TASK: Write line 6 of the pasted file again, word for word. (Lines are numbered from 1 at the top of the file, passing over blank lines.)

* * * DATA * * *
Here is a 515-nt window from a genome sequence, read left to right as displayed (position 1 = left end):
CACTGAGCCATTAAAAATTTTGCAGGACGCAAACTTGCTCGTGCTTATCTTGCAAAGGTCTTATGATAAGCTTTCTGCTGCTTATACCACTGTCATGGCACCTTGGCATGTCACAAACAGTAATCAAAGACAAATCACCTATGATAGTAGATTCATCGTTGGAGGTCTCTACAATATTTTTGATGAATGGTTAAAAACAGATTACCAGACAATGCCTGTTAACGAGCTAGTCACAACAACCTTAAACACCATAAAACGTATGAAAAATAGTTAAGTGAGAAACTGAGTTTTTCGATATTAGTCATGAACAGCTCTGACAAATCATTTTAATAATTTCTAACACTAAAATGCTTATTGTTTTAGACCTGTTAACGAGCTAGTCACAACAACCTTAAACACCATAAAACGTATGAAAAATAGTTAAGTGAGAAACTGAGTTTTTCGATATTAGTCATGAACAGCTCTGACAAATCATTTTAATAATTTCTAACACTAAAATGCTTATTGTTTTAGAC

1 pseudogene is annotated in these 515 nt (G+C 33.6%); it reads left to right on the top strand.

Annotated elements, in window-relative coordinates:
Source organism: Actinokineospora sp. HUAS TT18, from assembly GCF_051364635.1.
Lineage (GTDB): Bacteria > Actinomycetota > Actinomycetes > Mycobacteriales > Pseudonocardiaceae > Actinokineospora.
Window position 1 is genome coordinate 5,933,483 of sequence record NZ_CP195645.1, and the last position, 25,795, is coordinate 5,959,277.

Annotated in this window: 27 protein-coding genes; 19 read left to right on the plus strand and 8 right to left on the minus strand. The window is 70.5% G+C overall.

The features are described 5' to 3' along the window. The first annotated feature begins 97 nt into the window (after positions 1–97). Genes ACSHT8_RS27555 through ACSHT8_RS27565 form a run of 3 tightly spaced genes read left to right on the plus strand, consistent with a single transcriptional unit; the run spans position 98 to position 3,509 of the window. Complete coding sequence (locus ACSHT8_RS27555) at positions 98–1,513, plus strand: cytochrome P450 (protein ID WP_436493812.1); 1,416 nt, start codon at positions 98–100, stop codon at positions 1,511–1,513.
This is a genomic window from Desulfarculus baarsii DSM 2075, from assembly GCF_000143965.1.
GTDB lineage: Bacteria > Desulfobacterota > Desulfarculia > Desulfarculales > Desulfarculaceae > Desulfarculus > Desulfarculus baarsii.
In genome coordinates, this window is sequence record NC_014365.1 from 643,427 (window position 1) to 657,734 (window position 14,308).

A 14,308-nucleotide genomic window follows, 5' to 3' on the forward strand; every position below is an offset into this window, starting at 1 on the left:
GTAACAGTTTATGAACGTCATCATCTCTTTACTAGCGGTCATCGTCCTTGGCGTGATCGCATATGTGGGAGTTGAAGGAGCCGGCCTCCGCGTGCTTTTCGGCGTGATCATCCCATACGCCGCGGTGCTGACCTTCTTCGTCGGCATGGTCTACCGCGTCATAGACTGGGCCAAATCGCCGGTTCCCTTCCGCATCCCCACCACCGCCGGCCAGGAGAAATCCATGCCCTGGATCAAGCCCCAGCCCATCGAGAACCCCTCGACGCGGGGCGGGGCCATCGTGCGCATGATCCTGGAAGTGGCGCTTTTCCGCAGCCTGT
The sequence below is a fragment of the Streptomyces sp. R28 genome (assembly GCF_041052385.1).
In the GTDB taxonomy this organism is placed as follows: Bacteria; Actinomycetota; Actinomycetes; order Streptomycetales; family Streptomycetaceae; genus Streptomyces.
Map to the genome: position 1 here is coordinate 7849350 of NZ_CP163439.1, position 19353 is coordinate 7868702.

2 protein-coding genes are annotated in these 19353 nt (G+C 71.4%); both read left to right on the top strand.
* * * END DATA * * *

Lineage (GTDB): Bacteria > Actinomycetota > Actinomycetes > Mycobacteriales > Pseudonocardiaceae > Actinokineospora.